It was so good though ... so fresh and uplifting. That's me on the horns of a dilemma now so I'll have to try some from a store tester:-)

cheerio, Anna in Edinburgh

Melanie S said...

I am a fan of Chloe Eau de Fleurs Capucine. (Is it wrong that I spritz it on before going to the gym?)

Miss Heliotrope said...

I love green - in both scent & colour.

Shall have to check out those I havent yet...thanks -

Mals86 said...

I do really love green florals - they're probably the most significant portion of my collection.

It's funny, though, vetiver and citrus scents never seem green to me at all.

rosestrangartworks said...

Another fan of green perfumes here! A lot of my favourites are green - Ninfeo Mio, Philosykos (more of a woody green), No 19 of course! Also Infusion d'Iris and Baiser Vole which has lovely green notes. Poeple tend to think of them as unsensual but I think the fact they recall nature makes them sensual in a different way

wefadetogray said...

I love vintage Vent Vert. I tried its reformulation and as it is always the case, it paled in comparison :(

Perfumeshrine said...

Anna,

thanks for being tempted I guess!! I believe O de Lancome is pretty good still, last time I checked, and easy to wear in semi-warm weather and hot weather, so with prices low on testers, why not? :-)

Perfumeshrine said...

Melanie,

that's another good one! No problem with a hint of something light at the gym. The massive amounts of sweat (stale sweat sometimes!) can really "cut" some light green perfume. (But I'd discourage from wearing heavies when working out)

Perfumeshrine said...

C,

I think you might be pleasantly surprised! ;)

Perfumeshrine said...

Mals,

vetiver is more of an association due to the packaging (so many vetiver scents are packaged in green boxes or have a green hued juice, which is rather odd as vetiver oil is a very dark viscous brown).
Citrus peel scents have a green resinous touch to them, sometimes aided further by a helping of the snapped leaves of said citrus tree. That's all.

Enjoy your green collection, it's such an uplifting and relaxing one at once.

Perfumeshrine said...

Rose,

yes, good additions, NM has that resinous citrusy aspect to it while at the same time the green woodiness. I also like that green tinge of BV alongside the powdery lily.

Great point about the sensuality of nature: it's a different kind of sensuality for sure, as the media has so much pummeled our heads that sensual=sexual.
Excellent point!! Thank you :-)

Perfumeshrine said...

WFTG,

it's true that Vent Vert has lost much of its "bite" in recent years. It's nicely green but not what it used to be, it was Brigitte Bardot free and has become a tamed Mila Cunis. :-(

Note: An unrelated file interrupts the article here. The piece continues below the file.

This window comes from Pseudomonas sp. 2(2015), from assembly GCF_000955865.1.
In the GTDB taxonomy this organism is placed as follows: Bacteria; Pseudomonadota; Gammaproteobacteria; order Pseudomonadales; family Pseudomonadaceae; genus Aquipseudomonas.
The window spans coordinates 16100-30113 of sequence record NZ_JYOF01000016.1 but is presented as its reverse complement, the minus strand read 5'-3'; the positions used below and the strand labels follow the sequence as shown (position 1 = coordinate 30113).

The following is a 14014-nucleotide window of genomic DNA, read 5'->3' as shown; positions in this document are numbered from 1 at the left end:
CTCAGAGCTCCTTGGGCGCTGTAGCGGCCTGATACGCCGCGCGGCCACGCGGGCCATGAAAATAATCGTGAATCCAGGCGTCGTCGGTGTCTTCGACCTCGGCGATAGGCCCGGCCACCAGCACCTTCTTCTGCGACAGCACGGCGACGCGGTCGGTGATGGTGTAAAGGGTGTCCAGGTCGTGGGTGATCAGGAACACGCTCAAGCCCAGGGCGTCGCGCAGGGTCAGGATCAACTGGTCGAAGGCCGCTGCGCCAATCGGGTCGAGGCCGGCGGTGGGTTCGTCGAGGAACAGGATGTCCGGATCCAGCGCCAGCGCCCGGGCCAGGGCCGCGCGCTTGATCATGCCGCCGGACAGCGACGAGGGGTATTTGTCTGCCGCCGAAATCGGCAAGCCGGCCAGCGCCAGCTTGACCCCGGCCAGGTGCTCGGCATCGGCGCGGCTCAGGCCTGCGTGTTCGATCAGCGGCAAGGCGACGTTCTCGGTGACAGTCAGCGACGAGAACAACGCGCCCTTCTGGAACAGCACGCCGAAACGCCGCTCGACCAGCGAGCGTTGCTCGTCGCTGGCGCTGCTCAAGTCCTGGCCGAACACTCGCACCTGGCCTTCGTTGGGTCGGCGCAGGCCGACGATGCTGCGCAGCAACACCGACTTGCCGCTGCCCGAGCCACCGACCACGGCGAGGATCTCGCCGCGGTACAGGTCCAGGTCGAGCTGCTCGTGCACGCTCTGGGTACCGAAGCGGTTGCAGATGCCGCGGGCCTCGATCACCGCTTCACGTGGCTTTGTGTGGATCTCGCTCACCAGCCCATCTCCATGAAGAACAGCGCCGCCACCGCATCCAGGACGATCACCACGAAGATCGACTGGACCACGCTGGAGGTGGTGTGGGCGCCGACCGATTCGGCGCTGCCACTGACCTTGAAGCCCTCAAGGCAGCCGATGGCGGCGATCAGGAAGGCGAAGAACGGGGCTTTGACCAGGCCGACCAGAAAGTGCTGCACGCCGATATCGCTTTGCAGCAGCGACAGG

Anonymous said...

I love Irisia as a green fragrance-a green chypre, IMHO. i don't see it on their website anymore, and I suspect it is out of step with the times.

Guerlain Vetiver is wonderful-sometimes i spray my sheets with it. Kind of a waste of good fragrance, but it makes me feel so relaxed.

L'eau de L'Artisan is another green favorite of mine-green, with seaweed and iodine, and oakmoss in the base.

Fidgi is a great green fragrance too, and has lots of good memories for me.

And my Eau de Patou-not so much green as just very special to me-i bring it up at every opportunity, just to talk about it!
SIncerely,
Carole

Perfumeshrine said...

Carole,


ahhhhh, wonderful additions!

Is Irisia discontinued? It would figure, though a shame, if so. You make want to reacquaint myself with L'Eau de l'Artisan. Wrapped up in my favs from the house I have neglected it, but it's truly very good, as you say. And I do love Fidji. Eau de Patou is in a class of its own, a very classy one ;-)

As to spraying your sheets with Guerlain's Vetiver, why a waste? (I do comparable things myself so I know what you mean but have overcome the feeling personally). It helps you have a pleasant sleep and happy dreams. Life is short. Making it feel better is NEVER a waste IMHO!!

Ingeborg said...

Loved this text and love green scents, even if at times I find some smell too much of pine needles (that reads cleaning to me) or too much of juniper (more suited for sports body products). After a few disappointing samples I am so happy to test Sous le toit de de Paris, so easy to wear and yet interesting. And it is really green.

Perfumeshrine said...

Ingebog,

thanks for saying so, I appreciate it.

Pine needles do have the unfortunate association with cleaning/polishing products for Americans I hear (lavender has that effect in Europe). Hadn't thought of juniper in relation to sports products, more like with gin but you have an excellent point!

Maybe you can veer off to green in relation to fig leaf notes (Un Jardin en Mediterranee, also by Hermes, might please and intrigue) or to mossy stuff with vetiver like many green chypres. Or tomato leaf!! (Eau de Campagne by Sisley?)